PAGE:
Skilled fighters utilize timing, instead of combinations to land strikes. If a fighter can beat you with good timing, you won’t be able to block them no matter how hard you try.

While it can be easy to read the pattern of a normal fighter, skilled fighters present a lot more challenges. They throw a sequence of strikes once, maybe twice, but on the third time, they will change the sequence. The moment you think you see a pattern starting to emerge, that is when they will change their tactics and use another technique.

My Thai trainer always used to tell me how important it is to use different Muay Thai weapons. If you use the same techniques over and over, your opponent can easily counter you once they recognize your patterns. However, if you always change your rhythm and diversify your techniques, it makes you much harder to read.

By constantly switching up your moves, you make your offense much more versatile and harder to read. If your opponent can’t get a good read on you, he will not be able to counter you effectively.

Putting it All Together

putting-together-the-puzzleIf you want to improve your Muay Thai game you need to get out and spar with as many people as you can. Venture outside of your gym and organize inter-gym sparring days with people at other gyms. This is an excellent way to mix some new blood into the equation and face new opponents.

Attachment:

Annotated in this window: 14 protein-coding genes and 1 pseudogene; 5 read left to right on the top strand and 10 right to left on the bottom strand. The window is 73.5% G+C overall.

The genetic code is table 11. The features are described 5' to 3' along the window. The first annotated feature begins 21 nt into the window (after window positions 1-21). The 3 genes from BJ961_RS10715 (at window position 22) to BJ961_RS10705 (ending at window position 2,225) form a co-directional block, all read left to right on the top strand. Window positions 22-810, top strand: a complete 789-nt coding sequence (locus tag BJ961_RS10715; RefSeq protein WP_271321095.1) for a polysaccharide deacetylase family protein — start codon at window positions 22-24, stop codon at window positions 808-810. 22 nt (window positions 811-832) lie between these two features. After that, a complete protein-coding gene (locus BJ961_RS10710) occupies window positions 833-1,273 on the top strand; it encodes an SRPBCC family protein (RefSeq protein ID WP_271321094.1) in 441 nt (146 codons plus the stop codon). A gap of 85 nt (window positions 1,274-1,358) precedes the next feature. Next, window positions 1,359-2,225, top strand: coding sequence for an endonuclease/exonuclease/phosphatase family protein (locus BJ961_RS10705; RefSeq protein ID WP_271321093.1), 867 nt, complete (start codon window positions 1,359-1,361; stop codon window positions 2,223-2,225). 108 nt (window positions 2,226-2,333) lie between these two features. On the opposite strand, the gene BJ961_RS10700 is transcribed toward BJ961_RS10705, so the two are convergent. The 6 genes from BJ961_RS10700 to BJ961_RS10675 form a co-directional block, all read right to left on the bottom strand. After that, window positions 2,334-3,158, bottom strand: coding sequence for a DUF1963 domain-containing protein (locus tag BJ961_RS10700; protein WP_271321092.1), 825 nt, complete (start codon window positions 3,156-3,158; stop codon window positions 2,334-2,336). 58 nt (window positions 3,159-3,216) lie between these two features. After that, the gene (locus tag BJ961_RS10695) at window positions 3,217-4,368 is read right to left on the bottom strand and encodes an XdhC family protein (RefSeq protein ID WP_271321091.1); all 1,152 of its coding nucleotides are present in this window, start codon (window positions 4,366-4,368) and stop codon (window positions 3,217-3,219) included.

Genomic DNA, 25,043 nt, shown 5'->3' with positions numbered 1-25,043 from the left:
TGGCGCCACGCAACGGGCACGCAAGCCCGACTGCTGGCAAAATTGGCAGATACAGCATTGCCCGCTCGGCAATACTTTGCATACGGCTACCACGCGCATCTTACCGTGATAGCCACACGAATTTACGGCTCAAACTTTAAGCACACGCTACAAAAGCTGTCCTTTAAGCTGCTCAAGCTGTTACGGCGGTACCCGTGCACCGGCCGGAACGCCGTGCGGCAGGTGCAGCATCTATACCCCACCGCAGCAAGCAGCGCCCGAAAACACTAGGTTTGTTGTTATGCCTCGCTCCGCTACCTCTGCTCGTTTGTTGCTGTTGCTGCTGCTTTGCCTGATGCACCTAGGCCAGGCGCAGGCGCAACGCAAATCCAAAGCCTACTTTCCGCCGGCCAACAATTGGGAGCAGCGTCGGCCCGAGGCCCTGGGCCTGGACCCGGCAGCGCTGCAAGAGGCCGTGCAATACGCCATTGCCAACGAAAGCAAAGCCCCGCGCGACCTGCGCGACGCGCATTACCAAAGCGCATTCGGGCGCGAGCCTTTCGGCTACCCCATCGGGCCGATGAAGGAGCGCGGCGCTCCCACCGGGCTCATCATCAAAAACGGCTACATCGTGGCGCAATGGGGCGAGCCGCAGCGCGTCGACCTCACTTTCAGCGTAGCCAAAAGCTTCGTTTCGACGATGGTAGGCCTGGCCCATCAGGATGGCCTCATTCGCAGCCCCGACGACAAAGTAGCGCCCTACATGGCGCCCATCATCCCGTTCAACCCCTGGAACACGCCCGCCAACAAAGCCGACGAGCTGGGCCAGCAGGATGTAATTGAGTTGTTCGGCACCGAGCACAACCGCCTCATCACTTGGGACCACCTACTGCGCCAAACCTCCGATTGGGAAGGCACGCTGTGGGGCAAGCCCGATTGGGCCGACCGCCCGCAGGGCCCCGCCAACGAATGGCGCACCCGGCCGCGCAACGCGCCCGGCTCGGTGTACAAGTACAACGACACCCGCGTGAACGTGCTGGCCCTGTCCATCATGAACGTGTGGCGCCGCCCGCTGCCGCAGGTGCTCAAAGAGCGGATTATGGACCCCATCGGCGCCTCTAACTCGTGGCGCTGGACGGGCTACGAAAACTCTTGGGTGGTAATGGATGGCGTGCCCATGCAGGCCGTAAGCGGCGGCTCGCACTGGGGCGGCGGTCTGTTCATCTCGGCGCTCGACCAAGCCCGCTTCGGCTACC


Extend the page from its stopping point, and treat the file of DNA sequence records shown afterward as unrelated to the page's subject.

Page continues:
Sparring with the same guys will make you too familiar with their patterns, but only their patterns.

Most Muay Thai gyms have a particular style that is passed down from the head instructor. This means that a lot of the students a gym will use the same combinations and patterns over and over. This makes it easier to guess what your opponent is going to do when you have already been taught the same moves.

The more experience you gain, the more you will be able to recognize different things that went unnoticed before. Suddenly, when you face a fighter for the first time, that fighter will feel exactly like someone you’ve faced in the past. That feeling of déjà vu is going to give you confidence and help you beat that person.

To take your game to the next level I suggest you train in Thailand. With dozens of people coming and going to the gyms every week, you get a fresh batch of training partners from all over the world on a weekly basis. This constant flow of new blood allows you to experience facing practically every style there is.

Once you get enough experience, you will eventually reach a place where everything comes natural, and you don’t have to think about what you are doing. This is called a ‘flow’ state, also known as ‘training in the zone.’ When you reach that ‘zone’, that is when you take your game to a new level that you have never seen before.